“‘And This Too Shall Pass Away’ – Never Fear.”

By Benjamin Shapell, Sara Willen | November 16, 2018

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HAVING JUST LOST HIS HARD-FOUGHT 1858 BID FOR THE SENATE, LINCOLN CONSOLES HIS CAMPAIGN MANAGER

 

Better days ahead, or behind, the tumultuous mid-term election of 2018 is now over, albeit in a hostile fashion. Losers, this time, are especially mournful. They might want then, to look back, as much as forward, to try and heal. At an even more fraught and divisive moment in our past, Abraham Lincoln, too, lost an epic contest – and so 160 years ago wrote this letter, whose final words, echoing King Solomon, are once more worth heeding.

Feeling bad about losing his 1858 senatorial race to Senator Stephen Douglas, Lincoln reputedly said, “like the boy that stumped his toe – ‘it hurt too bad to laugh, and he was too big to cry.’ ” Adding to his injury, was insult: he lost despite having won the most votes. He had polled 190,000 to Douglas’s 176,000, but the number that ended up counting was eight. That was the difference between the seats held by the Democrats and Republicans in the Illinois legislature, 54-46, and it was state legislatures that – until 1913, anyway – “indirectly” elected senators. Thus Lincoln could claim, as he did in an autobiographical sketch written while running for President in 1860, that only once, in his almost 35 years in politics, was he “ever beaten on a direct vote of the people.” (And even in that race, in 1832, in which four state legislators were chosen from a field of fifteen, Lincoln was away serving in the Black Hawk War and, when finally mustered out, barely had time to campaign.) But losing now to Douglas, having spent the late summer and early fall canvassing the state and, on seven times,  famously debating him face-to-face, was a bitter disappointment. It was, he felt, the final nail in his political coffin – and a blow to a struggle, he said, “in which I felt more than a merely selfish interest.”

About halfway through the middle of the 19th century, the fight over Southern slavery, which had begun in the Northeast, spread suddenly, to the West. The discovery of gold in California, silver in Nevada, and the acquisition of vast new territories in the victorious war against Mexico – a quarter of today’s continental United States – threatened the always delicate North-South accord. A burgeoning population wanted to go West and bring their slaves with them; just as a growing abolitionist movement wanted slavery ended, period.  By 1854 Congress repealed the Missouri Compromise and instead, by terms of the Kansas-Nebraska Act, left the issue of whether to allow slavery in the new territories to be decided by local self-determination.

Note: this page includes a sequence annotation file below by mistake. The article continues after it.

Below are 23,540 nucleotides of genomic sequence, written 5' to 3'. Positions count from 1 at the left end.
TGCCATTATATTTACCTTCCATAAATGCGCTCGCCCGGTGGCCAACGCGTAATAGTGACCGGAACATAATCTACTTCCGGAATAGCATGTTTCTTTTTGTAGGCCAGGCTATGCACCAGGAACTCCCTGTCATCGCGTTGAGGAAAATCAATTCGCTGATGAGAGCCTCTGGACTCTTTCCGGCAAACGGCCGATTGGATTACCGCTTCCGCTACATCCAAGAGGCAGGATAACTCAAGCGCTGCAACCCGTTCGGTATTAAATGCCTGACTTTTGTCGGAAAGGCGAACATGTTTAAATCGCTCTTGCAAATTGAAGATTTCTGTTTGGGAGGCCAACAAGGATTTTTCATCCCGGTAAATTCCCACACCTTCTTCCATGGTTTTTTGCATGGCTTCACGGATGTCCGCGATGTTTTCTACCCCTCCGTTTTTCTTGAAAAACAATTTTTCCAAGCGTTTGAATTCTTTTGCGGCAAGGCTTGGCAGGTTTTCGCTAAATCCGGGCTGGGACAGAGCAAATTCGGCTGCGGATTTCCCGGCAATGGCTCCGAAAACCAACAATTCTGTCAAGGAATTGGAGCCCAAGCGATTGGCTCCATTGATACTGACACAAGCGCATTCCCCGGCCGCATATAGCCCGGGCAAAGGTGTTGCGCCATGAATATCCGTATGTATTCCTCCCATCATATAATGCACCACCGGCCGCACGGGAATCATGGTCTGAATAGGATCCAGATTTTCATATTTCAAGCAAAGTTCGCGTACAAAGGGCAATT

In place of a unifying Federal law, states would now vote under the doctrine of “Popular Sovereignty,” one by one, on the issue, fundamentally, of whether melanin-producing cells located in the bottom layer of the skin’s epidermis denoted their possessor a human being, or a piece of property. Whether it was legal to own another human being, however, was a question for more than just the western territories. The Supreme Court, too, had an opinion. In 1857 it  ruled in the Dred Scott case – Scott, a slave taken to Missouri, had sued for his freedom – that no “negro of the African race,” whether slave or free, could be a citizen of the United States, with a right to sue again. In the words of Chief Justice Roger Taney, Blacks “had no rights which the white man was bound to respect.” The framers of the Constitution, Taney insisted, believed “the negro might justly and lawfully be reduced to slavery for his benefit. He was bought and sold and treated as an ordinary article of merchandise and traffic, whenever profit could be made by it.” And, as if that was not ignominious enough, the Court further declared that the Missouri Compromise was unconstitutional to begin with, and that Congress had no authority to prohibit slavery in the territories, ever. To lawyer Lincoln in Illinois, all of this – the “new-fangled” doctrine; the wrongly decided case; the brazen assumption of historical facts that were not true – were meant to do just one thing: cloak the national spread of slavery. This “nationalization of slavery,” as Lincoln saw it, would as much as anything, cause the Civil War.